Love In Anton Chekhov’s The Lady With The Dog

1166 words - 5 pages

Anton Chekov is said be extremely modest about his extraordinary ability to empathize with the characters that he wrote about in his stories. He was careful not stereotype any of the characters he portrayed nor did he over dramatize the story’s plot. The characters emotions and reactions to those emotions were the vehicle for the stories plot. Chekov only desired to write about real people with real feelings which allowed his writings such as “The Lady with the Little Dog”, the seriousness and sympathy it deserves. Chekov emphasized on the man and the woman always being “ the two pole [of every story] (p. 949). Just as there are pulls toward poles of the earth so are the pulls on the characters in his stories; these pulls being forces of life and life circumstance. “The Lady with the Little Dog” demonstrates how reality forces undesired role play between a man and woman in love which is one of the definitive of literary realism established by Professor Agatucci; “[The Lady with the Little Dog] is an example of “A slice of life” such as ordinary people of contemporary times live in society caught up by social forces” (p. 3). The story’s main characters, Anna and Dimitri, their desire to be together are conflicted with the duties they have in common which are husband and wife to two different people. However, the love that Dimitri and Anna share represents the struggle of duties just as the desire for most people in society to want to break from reality.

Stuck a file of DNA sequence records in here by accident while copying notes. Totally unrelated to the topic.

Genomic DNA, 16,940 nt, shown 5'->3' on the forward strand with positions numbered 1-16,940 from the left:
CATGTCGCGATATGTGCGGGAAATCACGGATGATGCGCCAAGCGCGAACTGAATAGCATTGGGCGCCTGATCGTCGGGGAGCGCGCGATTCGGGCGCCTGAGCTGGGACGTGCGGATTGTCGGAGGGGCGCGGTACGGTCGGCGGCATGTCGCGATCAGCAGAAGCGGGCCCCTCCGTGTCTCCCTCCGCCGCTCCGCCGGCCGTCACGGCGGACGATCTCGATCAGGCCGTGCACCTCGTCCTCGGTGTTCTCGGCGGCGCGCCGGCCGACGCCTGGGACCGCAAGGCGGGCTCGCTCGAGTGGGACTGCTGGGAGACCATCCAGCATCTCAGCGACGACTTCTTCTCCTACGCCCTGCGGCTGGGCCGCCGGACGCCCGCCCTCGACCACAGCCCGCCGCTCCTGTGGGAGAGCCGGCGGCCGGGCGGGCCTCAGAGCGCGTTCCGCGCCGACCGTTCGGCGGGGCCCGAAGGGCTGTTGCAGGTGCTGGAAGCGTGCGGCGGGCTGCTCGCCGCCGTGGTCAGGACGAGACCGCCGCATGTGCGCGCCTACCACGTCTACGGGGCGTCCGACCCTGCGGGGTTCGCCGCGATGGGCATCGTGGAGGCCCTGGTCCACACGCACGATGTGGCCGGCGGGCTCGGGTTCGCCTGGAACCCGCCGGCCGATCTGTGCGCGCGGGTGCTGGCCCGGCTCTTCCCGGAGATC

Dimitri, unlike Anna, was not upset or regretful of their love affair because “he had begun to be unfaithful to [his wife] long ago, was unfaithful often, and, probably for that reason, almost always spoke ill of women, and when they were discussed in his presence, he would say of them: ‘An inferior race!’”(p.144). Dimitri was introduced in the story as taking on an egotistical and selfish role knowing very well that not only was he beyond so many years to Anna but also, “in his tone and caresses, there has been a slight shade of mockery, the somewhat coarse arrogance of a happy man” (p. 149). He seemed to have had his way with Anna and did not want to fall short of this good thing. In contrast, Anna responded in way that she was new to being unfaithful to her husband and maybe even realized that she was not Dimitri’s first mistress. She admits, “ I love an honest man, pure life, sin is vile to me, I myself don’t know what I’m doing”(p. 147). Anna knew right from the first day she met Dimitri that she loved him but those feelings over powered her judgment and duty to her husband. She could only try to justify that this was not real love that they shared but a scandalous and un-righteous thing to be apart of.

Anna and Dimitri are considered to be dynamic characters because not only to do they change the way they feel about each other but they also change the way they feel about their life circumstances. Moreover, are also considered to be well-rounded...

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